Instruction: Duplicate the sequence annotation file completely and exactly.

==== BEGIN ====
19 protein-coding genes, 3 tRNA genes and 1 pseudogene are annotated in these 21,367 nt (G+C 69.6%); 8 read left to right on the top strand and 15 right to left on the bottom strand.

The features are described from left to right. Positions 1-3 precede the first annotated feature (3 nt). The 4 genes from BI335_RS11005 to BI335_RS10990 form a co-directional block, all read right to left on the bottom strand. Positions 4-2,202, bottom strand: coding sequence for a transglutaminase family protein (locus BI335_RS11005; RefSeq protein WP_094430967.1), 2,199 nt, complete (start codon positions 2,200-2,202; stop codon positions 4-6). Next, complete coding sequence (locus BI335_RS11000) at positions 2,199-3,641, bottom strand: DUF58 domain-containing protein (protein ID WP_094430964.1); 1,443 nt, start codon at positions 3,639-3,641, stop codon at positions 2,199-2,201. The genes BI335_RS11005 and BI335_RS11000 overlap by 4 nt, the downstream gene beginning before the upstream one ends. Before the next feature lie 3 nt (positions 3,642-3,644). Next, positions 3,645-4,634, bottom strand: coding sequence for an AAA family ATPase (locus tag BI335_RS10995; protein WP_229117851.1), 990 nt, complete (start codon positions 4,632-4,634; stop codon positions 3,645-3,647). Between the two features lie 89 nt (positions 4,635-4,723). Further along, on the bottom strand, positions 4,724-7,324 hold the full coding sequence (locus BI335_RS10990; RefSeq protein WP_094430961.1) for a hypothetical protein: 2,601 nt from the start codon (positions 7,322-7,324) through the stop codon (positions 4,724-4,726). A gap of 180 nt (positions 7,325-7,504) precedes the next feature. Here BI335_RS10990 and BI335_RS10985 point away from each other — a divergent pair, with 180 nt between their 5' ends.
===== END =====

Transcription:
19 protein-coding genes, 3 tRNA genes and 1 pseudogene are annotated in these 21,367 nt (G+C 69.6%); 8 read left to right on the top strand and 15 right to left on the bottom strand.

The features are described from left to right. Positions 1-3 precede the first annotated feature (3 nt). The 4 genes from BI335_RS11005 to BI335_RS10990 form a co-directional block, all read right to left on the bottom strand. Positions 4-2,202, bottom strand: coding sequence for a transglutaminase family protein (locus BI335_RS11005; RefSeq protein WP_094430967.1), 2,199 nt, complete (start codon positions 2,200-2,202; stop codon positions 4-6). Next, complete coding sequence (locus BI335_RS11000) at positions 2,199-3,641, bottom strand: DUF58 domain-containing protein (protein ID WP_094430964.1); 1,443 nt, start codon at positions 3,639-3,641, stop codon at positions 2,199-2,201. The genes BI335_RS11005 and BI335_RS11000 overlap by 4 nt, the downstream gene beginning before the upstream one ends. Before the next feature lie 3 nt (positions 3,642-3,644). Next, positions 3,645-4,634, bottom strand: coding sequence for an AAA family ATPase (locus tag BI335_RS10995; protein WP_229117851.1), 990 nt, complete (start codon positions 4,632-4,634; stop codon positions 3,645-3,647). Between the two features lie 89 nt (positions 4,635-4,723). Further along, on the bottom strand, positions 4,724-7,324 hold the full coding sequence (locus BI335_RS10990; RefSeq protein WP_094430961.1) for a hypothetical protein: 2,601 nt from the start codon (positions 7,322-7,324) through the stop codon (positions 4,724-4,726). A gap of 180 nt (positions 7,325-7,504) precedes the next feature. Here BI335_RS10990 and BI335_RS10985 point away from each other — a divergent pair, with 180 nt between their 5' ends.